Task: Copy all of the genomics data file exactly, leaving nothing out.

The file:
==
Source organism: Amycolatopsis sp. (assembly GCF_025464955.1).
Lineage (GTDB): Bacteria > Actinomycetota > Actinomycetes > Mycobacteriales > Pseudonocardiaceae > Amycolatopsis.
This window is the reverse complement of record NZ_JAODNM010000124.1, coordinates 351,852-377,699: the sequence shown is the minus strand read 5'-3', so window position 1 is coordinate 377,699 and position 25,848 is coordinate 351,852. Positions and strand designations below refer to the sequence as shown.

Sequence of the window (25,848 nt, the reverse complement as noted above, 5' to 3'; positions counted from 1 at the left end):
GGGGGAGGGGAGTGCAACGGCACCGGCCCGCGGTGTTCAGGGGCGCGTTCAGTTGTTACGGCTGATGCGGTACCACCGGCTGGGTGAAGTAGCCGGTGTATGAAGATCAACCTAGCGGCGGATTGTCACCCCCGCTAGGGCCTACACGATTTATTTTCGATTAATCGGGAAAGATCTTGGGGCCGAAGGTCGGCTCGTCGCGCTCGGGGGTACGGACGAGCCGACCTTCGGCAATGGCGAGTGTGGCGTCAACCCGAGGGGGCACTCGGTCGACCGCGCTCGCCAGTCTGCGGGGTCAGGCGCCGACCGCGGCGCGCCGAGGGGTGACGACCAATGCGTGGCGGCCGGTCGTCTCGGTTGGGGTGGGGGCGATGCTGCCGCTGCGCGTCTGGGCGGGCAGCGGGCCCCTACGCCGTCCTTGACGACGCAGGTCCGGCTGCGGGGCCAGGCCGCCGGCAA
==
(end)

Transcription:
Source organism: Amycolatopsis sp. (assembly GCF_025464955.1).
Lineage (GTDB): Bacteria > Actinomycetota > Actinomycetes > Mycobacteriales > Pseudonocardiaceae > Amycolatopsis.
This window is the reverse complement of record NZ_JAODNM010000124.1, coordinates 351,852-377,699: the sequence shown is the minus strand read 5'-3', so window position 1 is coordinate 377,699 and position 25,848 is coordinate 351,852. Positions and strand designations below refer to the sequence as shown.

Sequence of the window (25,848 nt, the reverse complement as noted above, 5' to 3'; positions counted from 1 at the left end):
GGGGGAGGGGAGTGCAACGGCACCGGCCCGCGGTGTTCAGGGGCGCGTTCAGTTGTTACGGCTGATGCGGTACCACCGGCTGGGTGAAGTAGCCGGTGTATGAAGATCAACCTAGCGGCGGATTGTCACCCCCGCTAGGGCCTACACGATTTATTTTCGATTAATCGGGAAAGATCTTGGGGCCGAAGGTCGGCTCGTCGCGCTCGGGGGTACGGACGAGCCGACCTTCGGCAATGGCGAGTGTGGCGTCAACCCGAGGGGGCACTCGGTCGACCGCGCTCGCCAGTCTGCGGGGTCAGGCGCCGACCGCGGCGCGCCGAGGGGTGACGACCAATGCGTGGCGGCCGGTCGTCTCGGTTGGGGTGGGGGCGATGCTGCCGCTGCGCGTCTGGGCGGGCAGCGGGCCCCTACGCCGTCCTTGACGACGCAGGTCCGGCTGCGGGGCCAGGCCGCCGGCAA